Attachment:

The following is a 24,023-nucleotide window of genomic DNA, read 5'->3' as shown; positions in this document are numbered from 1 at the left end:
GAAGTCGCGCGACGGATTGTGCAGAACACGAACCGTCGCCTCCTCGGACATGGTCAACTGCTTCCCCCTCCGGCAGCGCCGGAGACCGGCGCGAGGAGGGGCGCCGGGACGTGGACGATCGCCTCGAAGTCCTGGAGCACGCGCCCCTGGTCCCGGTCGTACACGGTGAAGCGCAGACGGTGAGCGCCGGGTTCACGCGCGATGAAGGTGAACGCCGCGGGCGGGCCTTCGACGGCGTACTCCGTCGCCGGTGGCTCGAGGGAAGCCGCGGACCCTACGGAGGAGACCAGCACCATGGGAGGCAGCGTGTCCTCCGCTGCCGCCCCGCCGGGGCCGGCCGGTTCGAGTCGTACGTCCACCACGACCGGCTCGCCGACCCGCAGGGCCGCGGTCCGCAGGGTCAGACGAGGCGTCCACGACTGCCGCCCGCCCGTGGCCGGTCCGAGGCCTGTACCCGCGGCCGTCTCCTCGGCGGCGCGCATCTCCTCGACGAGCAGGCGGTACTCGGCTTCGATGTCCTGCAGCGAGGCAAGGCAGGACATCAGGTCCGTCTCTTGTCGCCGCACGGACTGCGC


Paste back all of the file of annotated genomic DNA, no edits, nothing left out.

The following is a 24,023-nucleotide window of genomic DNA, read 5'->3' as shown; positions in this document are numbered from 1 at the left end:
GAAGTCGCGCGACGGATTGTGCAGAACACGAACCGTCGCCTCCTCGGACATGGTCAACTGCTTCCCCCTCCGGCAGCGCCGGAGACCGGCGCGAGGAGGGGCGCCGGGACGTGGACGATCGCCTCGAAGTCCTGGAGCACGCGCCCCTGGTCCCGGTCGTACACGGTGAAGCGCAGACGGTGAGCGCCGGGTTCACGCGCGATGAAGGTGAACGCCGCGGGCGGGCCTTCGACGGCGTACTCCGTCGCCGGTGGCTCGAGGGAAGCCGCGGACCCTACGGAGGAGACCAGCACCATGGGAGGCAGCGTGTCCTCCGCTGCCGCCCCGCCGGGGCCGGCCGGTTCGAGTCGTACGTCCACCACGACCGGCTCGCCGACCCGCAGGGCCGCGGTCCGCAGGGTCAGACGAGGCGTCCACGACTGCCGCCCGCCCGTGGCCGGTCCGAGGCCTGTACCCGCGGCCGTCTCCTCGGCGGCGCGCATCTCCTCGACGAGCAGGCGGTACTCGGCTTCGATGTCCTGCAGCGAGGCAAGGCAGGACATCAGGTCCGTCTCTTGTCGCCGCACGGACTGCGC